Each Advent and Lent, we offer short workshops to all our students, in preparation for a silent personal reflection in the Church, or with a priest should students feel the urge to speak and ask for a blessing. For Roman Catholics, of course, it is an opportunity for the Sacrament of Reconciliation. There are many things that impress me about these days – the reverence of our students in workshop and Church, the excitement at seeing an old face (Frs Ted, Denis and Simon are oft-named favourites), and the willingness of students to examine their conscience and sometimes take action to help “re-direct”.
This year, however, the most impressive aspect of the day is that sixth form students have been leading the workshops. Having planned the workshop with Miles Dunne of Year 12, I led one workshop, then handed over to Alicia Boothroyd for the following four. She blissfully went “off piste”, though kept well within the spirit (and the time allowed) of the day. It was great to hear her personal stories, and encouraging to see the response of the Year 7s present. Miles took even greater liberty (and time, by the way), but again, a great response from students and staff. Liv Delargy, Sarah Astill and Louis Massarella all followed suit.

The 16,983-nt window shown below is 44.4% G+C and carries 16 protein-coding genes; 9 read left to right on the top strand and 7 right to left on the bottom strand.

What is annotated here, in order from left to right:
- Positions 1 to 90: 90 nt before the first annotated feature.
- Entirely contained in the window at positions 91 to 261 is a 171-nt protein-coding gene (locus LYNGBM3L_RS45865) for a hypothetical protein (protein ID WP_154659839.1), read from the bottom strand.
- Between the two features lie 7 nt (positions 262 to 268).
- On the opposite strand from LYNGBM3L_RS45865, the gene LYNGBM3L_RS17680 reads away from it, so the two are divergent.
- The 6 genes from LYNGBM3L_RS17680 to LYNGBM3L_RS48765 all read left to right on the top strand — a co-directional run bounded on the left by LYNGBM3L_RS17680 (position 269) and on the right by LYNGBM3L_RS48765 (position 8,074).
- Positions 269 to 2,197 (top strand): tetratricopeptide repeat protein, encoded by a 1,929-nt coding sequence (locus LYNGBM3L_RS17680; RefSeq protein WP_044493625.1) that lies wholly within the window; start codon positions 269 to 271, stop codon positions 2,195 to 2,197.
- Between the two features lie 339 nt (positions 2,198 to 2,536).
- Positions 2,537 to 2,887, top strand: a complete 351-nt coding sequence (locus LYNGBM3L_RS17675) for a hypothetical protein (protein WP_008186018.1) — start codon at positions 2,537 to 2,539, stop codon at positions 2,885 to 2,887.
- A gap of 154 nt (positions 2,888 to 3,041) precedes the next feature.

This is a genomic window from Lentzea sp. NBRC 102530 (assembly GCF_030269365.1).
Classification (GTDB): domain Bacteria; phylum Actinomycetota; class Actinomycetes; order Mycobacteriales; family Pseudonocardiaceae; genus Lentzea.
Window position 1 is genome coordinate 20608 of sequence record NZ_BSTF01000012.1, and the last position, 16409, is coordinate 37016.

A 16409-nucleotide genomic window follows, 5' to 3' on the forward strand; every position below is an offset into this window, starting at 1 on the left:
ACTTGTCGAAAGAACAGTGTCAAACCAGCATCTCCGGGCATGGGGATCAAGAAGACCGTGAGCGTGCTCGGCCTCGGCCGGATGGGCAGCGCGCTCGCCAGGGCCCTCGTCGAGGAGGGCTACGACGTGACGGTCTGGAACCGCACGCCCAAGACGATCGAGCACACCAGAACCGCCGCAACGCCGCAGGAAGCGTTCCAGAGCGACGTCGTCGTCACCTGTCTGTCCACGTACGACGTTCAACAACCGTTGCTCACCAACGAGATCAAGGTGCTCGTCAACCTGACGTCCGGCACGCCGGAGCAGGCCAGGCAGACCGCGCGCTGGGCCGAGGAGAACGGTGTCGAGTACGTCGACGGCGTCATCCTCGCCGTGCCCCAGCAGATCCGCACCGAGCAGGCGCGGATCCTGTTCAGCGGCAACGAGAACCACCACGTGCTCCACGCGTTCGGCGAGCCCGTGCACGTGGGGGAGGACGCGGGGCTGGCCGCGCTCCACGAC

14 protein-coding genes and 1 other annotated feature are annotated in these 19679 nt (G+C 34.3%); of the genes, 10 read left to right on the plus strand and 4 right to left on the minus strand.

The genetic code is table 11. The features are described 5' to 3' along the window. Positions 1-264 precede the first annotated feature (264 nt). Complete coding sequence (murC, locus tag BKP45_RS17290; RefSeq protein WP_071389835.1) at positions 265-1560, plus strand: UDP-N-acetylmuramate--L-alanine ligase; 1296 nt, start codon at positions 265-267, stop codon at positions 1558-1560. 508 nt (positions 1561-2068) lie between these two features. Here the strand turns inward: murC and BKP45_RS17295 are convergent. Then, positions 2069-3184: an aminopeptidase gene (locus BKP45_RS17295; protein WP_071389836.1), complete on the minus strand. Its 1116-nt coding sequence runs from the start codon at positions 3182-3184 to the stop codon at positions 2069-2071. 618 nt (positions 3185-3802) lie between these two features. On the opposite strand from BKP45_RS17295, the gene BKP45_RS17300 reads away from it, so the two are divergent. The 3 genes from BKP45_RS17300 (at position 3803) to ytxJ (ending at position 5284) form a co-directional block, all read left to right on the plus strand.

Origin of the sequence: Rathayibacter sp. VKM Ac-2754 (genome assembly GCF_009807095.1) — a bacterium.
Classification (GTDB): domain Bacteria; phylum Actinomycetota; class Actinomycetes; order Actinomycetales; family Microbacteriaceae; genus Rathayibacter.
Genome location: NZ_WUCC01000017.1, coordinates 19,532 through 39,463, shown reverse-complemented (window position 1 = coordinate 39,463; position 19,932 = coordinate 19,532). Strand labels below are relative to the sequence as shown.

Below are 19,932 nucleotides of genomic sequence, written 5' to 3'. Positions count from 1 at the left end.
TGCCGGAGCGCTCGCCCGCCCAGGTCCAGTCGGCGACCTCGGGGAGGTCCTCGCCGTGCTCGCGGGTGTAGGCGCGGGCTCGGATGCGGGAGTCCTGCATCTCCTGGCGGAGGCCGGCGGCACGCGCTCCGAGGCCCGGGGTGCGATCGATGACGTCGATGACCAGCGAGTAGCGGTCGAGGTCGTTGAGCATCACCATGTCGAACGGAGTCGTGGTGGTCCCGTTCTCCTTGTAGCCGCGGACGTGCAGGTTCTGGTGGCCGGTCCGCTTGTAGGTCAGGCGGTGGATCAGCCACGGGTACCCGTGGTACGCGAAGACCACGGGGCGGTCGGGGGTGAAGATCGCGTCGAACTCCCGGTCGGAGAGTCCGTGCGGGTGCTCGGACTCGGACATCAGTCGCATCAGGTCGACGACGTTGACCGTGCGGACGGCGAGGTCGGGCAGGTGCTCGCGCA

I list these students and their contribution, for I was so impressed by their demeanour and the significance of students speaking to students on matters spiritual. It’s one of the aims of Chaplaincy to enhance the student voice, participation end enjoyment of our activities, and I believe this Lenten Reconciliation Day was an example of that.
So what was their message?
Lent is a time of reflection and re-direction. A short clip of an American gangster turned preacher brought to attention the familiar downward spiral: reacting to a hurt, we sometimes make choices hurt ourselves or others, and such choices can lead to the formation of habits. When these habits become ingrained, it is sometimes difficult to see a different path. When confronted by a different way, however, we have the opportunity to compare our behaviour, think again and redirect our attitudes and behaviours. Lent gives us this opportunity. To make it “real” for our students, they were asked to nominate someone they admire, and to list their admirable qualities. When done, they were to envisage integrating such qualities in their own lives. It was lovely to see them reflecting on their “heroes”, and to hear some of the responses offered. Some mentioned friends, some family members, some Jesus or the saints.
Let’s pray for all those in need of constructive challenge, to jolt them from destructive habits and into a fuller sense of themselves in their dignity and value as children of God.
Have a happy and holy Easter!
Mr Michel, Lay Chaplain